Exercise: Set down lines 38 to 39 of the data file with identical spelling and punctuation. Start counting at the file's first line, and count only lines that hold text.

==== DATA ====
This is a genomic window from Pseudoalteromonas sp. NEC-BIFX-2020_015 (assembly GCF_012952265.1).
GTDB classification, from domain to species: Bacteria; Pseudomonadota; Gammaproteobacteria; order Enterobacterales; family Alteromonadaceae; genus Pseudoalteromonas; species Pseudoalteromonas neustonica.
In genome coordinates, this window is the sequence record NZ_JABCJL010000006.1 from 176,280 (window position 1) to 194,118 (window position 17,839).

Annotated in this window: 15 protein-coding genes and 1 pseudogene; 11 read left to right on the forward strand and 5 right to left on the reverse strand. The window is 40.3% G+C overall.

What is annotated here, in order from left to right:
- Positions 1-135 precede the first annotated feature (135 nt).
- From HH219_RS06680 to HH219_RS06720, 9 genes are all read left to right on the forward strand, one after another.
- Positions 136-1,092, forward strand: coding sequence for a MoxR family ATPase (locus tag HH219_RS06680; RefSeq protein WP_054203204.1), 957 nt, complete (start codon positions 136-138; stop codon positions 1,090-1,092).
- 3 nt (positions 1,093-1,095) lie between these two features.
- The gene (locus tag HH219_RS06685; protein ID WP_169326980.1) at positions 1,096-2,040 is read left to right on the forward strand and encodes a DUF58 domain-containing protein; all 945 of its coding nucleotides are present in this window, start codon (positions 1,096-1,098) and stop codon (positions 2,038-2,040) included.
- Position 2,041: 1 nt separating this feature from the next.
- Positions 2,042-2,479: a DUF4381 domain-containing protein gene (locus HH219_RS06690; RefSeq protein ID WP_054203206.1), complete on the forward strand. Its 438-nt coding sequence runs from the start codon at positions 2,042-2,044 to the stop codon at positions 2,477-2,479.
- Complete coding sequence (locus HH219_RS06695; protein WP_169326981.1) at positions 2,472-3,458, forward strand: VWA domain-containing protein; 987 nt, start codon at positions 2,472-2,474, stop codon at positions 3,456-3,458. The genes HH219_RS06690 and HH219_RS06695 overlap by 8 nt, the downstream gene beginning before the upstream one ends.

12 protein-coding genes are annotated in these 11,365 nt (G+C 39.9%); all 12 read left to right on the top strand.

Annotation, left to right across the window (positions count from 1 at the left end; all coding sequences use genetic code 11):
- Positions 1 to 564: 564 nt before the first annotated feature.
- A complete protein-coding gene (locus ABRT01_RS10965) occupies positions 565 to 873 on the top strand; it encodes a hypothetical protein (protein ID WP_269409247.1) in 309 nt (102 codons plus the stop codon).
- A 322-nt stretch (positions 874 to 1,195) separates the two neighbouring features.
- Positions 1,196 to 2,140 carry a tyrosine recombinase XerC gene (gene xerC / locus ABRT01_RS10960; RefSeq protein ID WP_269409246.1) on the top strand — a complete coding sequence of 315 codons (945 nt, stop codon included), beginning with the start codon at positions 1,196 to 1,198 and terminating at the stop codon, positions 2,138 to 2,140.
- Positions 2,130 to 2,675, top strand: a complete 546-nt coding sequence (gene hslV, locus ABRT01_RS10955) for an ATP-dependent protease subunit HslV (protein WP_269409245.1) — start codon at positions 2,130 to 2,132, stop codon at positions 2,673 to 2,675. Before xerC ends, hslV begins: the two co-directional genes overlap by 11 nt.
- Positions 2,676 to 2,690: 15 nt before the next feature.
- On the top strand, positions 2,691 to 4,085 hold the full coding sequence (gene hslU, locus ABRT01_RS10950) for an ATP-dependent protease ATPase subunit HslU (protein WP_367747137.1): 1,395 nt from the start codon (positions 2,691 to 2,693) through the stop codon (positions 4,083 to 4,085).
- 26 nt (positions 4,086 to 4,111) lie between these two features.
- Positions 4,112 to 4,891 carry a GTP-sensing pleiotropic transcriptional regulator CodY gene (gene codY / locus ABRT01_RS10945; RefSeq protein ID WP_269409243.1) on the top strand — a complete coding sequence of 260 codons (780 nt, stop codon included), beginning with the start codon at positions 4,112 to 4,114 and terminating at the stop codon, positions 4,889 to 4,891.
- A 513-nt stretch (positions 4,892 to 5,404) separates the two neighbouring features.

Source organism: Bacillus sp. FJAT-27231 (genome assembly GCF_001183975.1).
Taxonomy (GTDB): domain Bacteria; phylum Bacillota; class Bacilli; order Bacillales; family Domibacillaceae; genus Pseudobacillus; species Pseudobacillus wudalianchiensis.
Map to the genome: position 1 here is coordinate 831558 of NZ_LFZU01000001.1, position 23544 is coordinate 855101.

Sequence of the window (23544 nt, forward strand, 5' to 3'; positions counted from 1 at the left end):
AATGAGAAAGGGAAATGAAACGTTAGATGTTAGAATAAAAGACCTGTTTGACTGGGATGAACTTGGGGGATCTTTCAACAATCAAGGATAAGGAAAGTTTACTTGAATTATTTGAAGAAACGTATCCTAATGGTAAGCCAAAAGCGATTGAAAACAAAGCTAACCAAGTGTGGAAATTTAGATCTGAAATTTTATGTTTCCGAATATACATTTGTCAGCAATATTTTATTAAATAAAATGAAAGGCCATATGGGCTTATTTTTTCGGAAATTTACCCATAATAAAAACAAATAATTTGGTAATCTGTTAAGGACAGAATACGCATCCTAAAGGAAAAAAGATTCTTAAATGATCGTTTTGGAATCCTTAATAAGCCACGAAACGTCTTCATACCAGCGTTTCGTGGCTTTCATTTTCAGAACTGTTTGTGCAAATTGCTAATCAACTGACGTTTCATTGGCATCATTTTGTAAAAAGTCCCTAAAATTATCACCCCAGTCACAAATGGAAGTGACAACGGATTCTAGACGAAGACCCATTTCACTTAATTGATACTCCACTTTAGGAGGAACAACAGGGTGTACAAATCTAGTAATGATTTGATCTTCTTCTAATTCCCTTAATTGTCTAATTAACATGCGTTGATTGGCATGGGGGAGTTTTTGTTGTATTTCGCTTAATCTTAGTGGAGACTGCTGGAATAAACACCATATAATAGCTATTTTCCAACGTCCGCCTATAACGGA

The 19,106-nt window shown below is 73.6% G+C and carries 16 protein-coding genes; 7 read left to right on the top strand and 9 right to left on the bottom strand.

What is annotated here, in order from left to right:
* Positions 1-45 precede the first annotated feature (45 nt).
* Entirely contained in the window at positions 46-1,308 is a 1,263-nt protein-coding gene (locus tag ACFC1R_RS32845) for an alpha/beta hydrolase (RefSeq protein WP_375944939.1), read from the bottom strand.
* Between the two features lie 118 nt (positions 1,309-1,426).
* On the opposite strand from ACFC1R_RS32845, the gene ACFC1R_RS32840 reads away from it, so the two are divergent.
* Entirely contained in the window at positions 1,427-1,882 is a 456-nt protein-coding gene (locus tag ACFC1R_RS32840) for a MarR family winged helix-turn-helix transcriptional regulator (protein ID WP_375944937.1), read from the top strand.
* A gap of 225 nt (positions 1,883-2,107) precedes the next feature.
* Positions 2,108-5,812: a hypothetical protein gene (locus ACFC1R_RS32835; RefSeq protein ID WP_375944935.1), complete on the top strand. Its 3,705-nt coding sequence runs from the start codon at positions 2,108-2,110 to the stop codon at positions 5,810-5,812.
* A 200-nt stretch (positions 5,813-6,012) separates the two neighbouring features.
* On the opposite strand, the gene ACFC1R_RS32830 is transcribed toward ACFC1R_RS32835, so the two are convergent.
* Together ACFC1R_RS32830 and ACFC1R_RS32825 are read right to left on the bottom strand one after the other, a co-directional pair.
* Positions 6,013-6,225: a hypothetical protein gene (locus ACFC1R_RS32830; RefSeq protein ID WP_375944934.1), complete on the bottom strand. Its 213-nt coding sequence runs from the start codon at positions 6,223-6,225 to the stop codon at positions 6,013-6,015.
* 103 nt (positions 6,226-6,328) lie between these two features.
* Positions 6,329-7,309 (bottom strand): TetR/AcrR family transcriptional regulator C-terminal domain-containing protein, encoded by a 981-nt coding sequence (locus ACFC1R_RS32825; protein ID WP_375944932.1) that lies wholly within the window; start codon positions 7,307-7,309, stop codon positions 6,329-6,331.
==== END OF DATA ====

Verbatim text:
* A gap of 225 nt (positions 1,883-2,107) precedes the next feature.
* Positions 2,108-5,812: a hypothetical protein gene (locus ACFC1R_RS32835; RefSeq protein ID WP_375944935.1), complete on the top strand. Its 3,705-nt coding sequence runs from the start codon at positions 2,108-2,110 to the stop codon at positions 5,810-5,812.